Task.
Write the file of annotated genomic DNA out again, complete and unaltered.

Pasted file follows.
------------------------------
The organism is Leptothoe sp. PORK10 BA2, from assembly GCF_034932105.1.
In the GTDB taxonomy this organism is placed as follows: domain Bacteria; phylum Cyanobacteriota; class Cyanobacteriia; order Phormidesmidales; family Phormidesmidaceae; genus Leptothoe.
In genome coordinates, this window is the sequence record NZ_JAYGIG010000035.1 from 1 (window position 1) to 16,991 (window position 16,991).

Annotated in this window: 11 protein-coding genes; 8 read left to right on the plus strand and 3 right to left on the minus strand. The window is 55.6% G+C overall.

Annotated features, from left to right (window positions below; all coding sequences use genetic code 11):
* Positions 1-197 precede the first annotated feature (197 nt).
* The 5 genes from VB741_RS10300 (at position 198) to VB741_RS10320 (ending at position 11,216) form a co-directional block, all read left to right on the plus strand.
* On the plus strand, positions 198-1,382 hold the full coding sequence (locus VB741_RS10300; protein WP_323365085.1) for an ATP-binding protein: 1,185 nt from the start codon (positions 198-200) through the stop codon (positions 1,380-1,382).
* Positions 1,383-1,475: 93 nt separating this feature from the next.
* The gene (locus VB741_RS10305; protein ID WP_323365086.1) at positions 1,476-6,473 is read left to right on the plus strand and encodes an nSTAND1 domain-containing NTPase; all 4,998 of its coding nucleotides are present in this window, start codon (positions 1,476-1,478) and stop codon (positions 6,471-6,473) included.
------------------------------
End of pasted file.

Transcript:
The organism is Leptothoe sp. PORK10 BA2, from assembly GCF_034932105.1.
In the GTDB taxonomy this organism is placed as follows: domain Bacteria; phylum Cyanobacteriota; class Cyanobacteriia; order Phormidesmidales; family Phormidesmidaceae; genus Leptothoe.
In genome coordinates, this window is the sequence record NZ_JAYGIG010000035.1 from 1 (window position 1) to 16,991 (window position 16,991).

Annotated in this window: 11 protein-coding genes; 8 read left to right on the plus strand and 3 right to left on the minus strand. The window is 55.6% G+C overall.

Annotated features, from left to right (window positions below; all coding sequences use genetic code 11):
* Positions 1-197 precede the first annotated feature (197 nt).
* The 5 genes from VB741_RS10300 (at position 198) to VB741_RS10320 (ending at position 11,216) form a co-directional block, all read left to right on the plus strand.
* On the plus strand, positions 198-1,382 hold the full coding sequence (locus VB741_RS10300; protein WP_323365085.1) for an ATP-binding protein: 1,185 nt from the start codon (positions 198-200) through the stop codon (positions 1,380-1,382).
* Positions 1,383-1,475: 93 nt separating this feature from the next.
* The gene (locus VB741_RS10305; protein ID WP_323365086.1) at positions 1,476-6,473 is read left to right on the plus strand and encodes an nSTAND1 domain-containing NTPase; all 4,998 of its coding nucleotides are present in this window, start codon (positions 1,476-1,478) and stop codon (positions 6,471-6,473) included.